Guest Post: Why isn’t the world going vegan?
Written by Catia Faria
Universitat Pompeu Fabra
Last month, the Academy of Nutrition and Dietetics, one of the world’s most influential organizations in its field, published an updated version of a paper concluding that animal-free diets are absolutely healthy (Cullum-Dugan & Pawlak 2015). The article presents the official position of the Academy on this topic, according to which, when well designed, vegetarian and vegan diets provide adequate nutrition for all stages of the life cycle, including pregnancy, lactation, infancy, childhood and adolescence.
It would be reasonable to expect that such conclusion had a significant impact on people’s dietary choices. If adopting a vegan diet imposed great costs on the health of human beings, then doing it might not be what we are required to do. Yet the health argument has been, again, debunked. So, why aren’t people going massively vegan?
The first answer to this question might be that people just don’t know. Or, at least, people ignore to a large extent the relevant facts of animal exploitation. It is estimated that over sixty billion land animals and one to three trillion marine animals are bred, or captured, and killed every year so that they can be processed into food (FAO 2015; Mood & Brooke 2010). Going vegan implies abstaining from participating in this scenario by ceasing to consume all animal-derived products. Of course, veganism is not all about diet. It’s about rejecting any practice that involves the infliction of unjustified harms to nonhuman animals, and these practices extend well beyond the food industry. Similarly large numbers of animals are fished and hunted for sport. Hundreds of millions are killed in the clothing and the so called “pet” industries, as well as in worldwide experiments, after enduring painful and distressful experiences, such as incarceration and vivisection. Many others are in agony or desolation, confined, forced – and often, killed – to entertain human populations. Thus, adopting veganism means refusing to take part or support animal exploitation in any of its forms and working towards its abolition.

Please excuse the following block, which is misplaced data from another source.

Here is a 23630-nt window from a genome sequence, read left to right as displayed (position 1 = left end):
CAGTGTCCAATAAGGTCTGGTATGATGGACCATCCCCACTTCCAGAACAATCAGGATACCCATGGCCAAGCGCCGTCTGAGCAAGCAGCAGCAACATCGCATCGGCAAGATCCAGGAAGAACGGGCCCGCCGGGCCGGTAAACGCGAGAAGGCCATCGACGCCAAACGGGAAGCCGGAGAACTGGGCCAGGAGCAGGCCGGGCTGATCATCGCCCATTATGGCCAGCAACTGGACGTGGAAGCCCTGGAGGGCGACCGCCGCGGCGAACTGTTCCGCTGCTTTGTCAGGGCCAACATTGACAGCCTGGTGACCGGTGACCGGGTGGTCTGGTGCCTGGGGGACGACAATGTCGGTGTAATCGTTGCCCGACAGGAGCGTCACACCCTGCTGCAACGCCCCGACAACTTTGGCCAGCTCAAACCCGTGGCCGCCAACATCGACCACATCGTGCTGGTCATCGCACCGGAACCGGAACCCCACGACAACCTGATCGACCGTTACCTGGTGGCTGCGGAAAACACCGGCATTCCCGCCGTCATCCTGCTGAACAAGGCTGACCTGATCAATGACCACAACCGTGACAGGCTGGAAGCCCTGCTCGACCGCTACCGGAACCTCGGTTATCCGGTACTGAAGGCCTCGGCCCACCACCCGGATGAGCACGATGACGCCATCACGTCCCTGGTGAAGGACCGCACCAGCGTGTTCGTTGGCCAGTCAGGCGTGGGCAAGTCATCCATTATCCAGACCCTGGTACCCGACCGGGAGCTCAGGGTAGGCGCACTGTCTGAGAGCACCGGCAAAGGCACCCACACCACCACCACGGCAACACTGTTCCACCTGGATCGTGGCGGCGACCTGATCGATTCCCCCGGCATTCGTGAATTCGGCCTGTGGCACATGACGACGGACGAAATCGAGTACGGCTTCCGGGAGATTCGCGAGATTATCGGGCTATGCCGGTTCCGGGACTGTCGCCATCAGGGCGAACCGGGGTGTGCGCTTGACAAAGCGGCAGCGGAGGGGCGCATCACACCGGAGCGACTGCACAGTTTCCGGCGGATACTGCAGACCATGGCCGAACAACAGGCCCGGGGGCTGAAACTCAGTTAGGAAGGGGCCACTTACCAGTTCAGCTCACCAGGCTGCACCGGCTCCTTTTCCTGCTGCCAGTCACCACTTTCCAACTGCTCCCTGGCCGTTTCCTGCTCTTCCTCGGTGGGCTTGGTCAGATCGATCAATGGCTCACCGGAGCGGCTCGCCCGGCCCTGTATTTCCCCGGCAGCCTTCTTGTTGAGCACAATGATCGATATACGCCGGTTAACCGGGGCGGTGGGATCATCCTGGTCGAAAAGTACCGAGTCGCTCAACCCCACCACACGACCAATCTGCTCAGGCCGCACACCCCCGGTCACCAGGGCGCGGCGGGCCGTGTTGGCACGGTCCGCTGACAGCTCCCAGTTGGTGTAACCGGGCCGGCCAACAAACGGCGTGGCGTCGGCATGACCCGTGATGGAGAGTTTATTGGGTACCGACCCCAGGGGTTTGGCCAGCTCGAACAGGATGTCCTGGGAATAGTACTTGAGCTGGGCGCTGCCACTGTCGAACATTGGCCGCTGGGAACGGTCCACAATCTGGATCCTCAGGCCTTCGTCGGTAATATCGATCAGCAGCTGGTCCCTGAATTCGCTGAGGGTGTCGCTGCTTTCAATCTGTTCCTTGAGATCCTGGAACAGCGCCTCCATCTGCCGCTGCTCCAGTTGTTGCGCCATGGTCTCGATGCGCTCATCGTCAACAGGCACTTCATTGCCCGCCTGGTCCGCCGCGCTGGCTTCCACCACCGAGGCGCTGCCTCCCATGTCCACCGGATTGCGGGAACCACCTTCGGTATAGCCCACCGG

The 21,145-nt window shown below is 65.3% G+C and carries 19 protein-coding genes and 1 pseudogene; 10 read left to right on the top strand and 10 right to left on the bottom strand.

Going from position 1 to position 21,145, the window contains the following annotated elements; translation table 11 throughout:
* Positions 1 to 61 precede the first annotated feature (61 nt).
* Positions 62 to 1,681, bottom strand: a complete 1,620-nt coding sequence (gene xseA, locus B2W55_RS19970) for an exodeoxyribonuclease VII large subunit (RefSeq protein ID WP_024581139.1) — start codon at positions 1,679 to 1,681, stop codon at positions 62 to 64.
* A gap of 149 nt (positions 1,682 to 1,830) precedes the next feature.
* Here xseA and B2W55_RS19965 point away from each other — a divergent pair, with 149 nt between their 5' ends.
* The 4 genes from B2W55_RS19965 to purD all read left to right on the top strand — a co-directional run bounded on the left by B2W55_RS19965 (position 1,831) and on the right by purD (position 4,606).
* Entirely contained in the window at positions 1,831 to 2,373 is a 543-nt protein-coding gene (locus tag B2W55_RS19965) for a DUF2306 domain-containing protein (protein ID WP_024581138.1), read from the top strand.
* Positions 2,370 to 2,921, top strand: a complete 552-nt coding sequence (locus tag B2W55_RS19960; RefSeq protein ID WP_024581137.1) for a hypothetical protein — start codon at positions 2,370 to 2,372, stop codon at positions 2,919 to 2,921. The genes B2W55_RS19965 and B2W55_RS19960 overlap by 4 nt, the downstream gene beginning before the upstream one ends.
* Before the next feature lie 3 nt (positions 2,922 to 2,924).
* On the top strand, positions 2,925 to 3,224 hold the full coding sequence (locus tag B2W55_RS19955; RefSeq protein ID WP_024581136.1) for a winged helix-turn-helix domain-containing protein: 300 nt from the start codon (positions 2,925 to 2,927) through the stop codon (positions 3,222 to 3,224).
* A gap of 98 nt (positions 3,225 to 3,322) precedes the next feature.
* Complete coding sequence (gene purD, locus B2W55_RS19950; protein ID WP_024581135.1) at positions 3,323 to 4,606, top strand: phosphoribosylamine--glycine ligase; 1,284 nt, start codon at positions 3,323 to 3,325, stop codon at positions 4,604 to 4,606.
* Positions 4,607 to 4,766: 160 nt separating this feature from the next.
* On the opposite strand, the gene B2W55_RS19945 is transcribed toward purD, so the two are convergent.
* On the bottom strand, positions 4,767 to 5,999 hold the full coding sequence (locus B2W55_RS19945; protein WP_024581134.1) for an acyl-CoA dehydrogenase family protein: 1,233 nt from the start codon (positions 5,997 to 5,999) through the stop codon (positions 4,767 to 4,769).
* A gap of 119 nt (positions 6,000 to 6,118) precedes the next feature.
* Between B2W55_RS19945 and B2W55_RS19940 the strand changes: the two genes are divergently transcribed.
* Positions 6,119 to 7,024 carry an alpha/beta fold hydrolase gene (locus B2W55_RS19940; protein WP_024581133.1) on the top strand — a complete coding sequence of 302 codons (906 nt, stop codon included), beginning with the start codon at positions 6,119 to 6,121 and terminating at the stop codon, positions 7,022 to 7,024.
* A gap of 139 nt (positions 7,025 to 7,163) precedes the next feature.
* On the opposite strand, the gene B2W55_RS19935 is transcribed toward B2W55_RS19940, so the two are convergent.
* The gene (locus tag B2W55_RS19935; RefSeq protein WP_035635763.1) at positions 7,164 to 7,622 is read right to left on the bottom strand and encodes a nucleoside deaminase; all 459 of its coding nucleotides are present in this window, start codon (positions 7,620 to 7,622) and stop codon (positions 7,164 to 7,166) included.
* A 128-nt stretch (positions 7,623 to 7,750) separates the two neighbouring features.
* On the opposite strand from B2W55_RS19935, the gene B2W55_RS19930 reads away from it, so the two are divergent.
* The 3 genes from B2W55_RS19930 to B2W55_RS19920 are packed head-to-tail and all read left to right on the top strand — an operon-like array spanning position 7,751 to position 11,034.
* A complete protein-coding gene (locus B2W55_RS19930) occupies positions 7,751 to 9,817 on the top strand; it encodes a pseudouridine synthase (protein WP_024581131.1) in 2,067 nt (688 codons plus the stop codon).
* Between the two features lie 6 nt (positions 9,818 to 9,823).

Ignorance may partly explain the widespread consumption of animal products. However, some people are clearly aware of the reality of animal exploitation and yet do not adopt veganism. A plausible explanation for this might be that they can’t get rid of speciesist attitudes. That is, they hold the belief that because animals do not belong to the human species, their interests are morally irrelevant or, at least, they are relevant to a much lesser extent than human interests. If that were the case, then benefits to human beings should always (or almost always) be favored over benefits to nonhumans. Thus, it would be justified to satisfy human interests over the interests of nonhuman animals. But animals are sentient beings. Accordingly, they have an interest not to suffer and in enjoying their lives.
These fundamental interests are systematically frustrated for the sake of even the most trivial human interests, such as experiencing a pleasant flavor. As it has been extensively argued in the literature, whatever normative position one may endorse, no sound reasons can be provided to consider similar human and nonhuman interests differently. There is no justification for this harmful treatment of nonhuman animals, as there wouldn’t be one if human interests were at stake. Speciesism must be rejected.